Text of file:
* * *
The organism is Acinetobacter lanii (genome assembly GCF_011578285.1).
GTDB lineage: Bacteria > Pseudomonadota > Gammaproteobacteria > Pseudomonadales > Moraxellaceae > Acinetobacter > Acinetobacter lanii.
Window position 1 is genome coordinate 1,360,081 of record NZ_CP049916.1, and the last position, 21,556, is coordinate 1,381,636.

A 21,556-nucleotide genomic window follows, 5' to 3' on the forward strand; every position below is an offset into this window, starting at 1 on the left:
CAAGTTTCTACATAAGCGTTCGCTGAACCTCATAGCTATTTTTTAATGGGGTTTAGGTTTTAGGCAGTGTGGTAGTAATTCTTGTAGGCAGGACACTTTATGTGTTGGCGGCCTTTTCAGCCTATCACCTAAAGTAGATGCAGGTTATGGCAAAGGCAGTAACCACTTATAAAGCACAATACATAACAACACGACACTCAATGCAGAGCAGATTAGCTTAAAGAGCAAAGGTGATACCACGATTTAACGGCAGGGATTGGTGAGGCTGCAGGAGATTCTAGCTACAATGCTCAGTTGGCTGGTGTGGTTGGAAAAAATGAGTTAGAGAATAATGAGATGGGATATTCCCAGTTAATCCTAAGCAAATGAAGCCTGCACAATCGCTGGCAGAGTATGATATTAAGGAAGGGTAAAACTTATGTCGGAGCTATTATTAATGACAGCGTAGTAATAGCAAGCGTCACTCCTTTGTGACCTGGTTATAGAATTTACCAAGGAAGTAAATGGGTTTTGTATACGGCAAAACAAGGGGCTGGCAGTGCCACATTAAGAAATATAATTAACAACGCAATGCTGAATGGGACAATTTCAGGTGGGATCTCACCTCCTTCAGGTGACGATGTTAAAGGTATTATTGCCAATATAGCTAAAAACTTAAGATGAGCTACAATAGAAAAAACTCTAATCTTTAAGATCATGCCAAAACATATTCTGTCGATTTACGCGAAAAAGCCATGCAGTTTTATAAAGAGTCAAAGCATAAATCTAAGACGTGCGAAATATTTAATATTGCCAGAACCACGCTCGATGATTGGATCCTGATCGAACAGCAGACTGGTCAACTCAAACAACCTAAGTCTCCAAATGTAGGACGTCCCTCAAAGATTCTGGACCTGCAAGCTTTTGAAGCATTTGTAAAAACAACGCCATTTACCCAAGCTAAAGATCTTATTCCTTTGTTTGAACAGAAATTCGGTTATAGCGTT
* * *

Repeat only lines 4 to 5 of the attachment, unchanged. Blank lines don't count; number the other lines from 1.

A 21,556-nucleotide genomic window follows, 5' to 3' on the forward strand; every position below is an offset into this window, starting at 1 on the left:
CAAGTTTCTACATAAGCGTTCGCTGAACCTCATAGCTATTTTTTAATGGGGTTTAGGTTTTAGGCAGTGTGGTAGTAATTCTTGTAGGCAGGACACTTTATGTGTTGGCGGCCTTTTCAGCCTATCACCTAAAGTAGATGCAGGTTATGGCAAAGGCAGTAACCACTTATAAAGCACAATACATAACAACACGACACTCAATGCAGAGCAGATTAGCTTAAAGAGCAAAGGTGATACCACGATTTAACGGCAGGGATTGGTGAGGCTGCAGGAGATTCTAGCTACAATGCTCAGTTGGCTGGTGTGGTTGGAAAAAATGAGTTAGAGAATAATGAGATGGGATATTCCCAGTTAATCCTAAGCAAATGAAGCCTGCACAATCGCTGGCAGAGTATGATATTAAGGAAGGGTAAAACTTATGTCGGAGCTATTATTAATGACAGCGTAGTAATAGCAAGCGTCACTCCTTTGTGACCTGGTTATAGAATTTACCAAGGAAGTAAATGGGTTTTGTATACGGCAAAACAAGGGGCTGGCAGTGCCACATTAAGAAATATAATTAACAACGCAATGCTGAATGGGACAATTTCAGGTGGGATCTCACCTCCTTCAGGTGACGATGTTAAAGGTATTATTGCCAATATAGCTAAAAACTTAAGATGAGCTACAATAGAAAAAACTCTAATCTTTAAGATCATGCCAAAACATATTCTGTCGATTTACGCGAAAAAGCCATGCAGTTTTATAAAGAGTCAAAGCATAAATCTAAGACGTGCGAAATATTTAATATTGCCAGAACCACGCTCGATGATTGGATCCTGATCGAACAGCAGACTGGTCAACTCAAACAACCTAAGTCTCCAAATGTAGGACGTCCCTCAAAGATTCTGGACCTGCAAGCTTTTGAAGCATTTGTAAAAACAACGCCATTTACCCAAGCTAAAGATCTTATTCCTTTGTTTGAACAGAAATTCGGTTATAGCGTT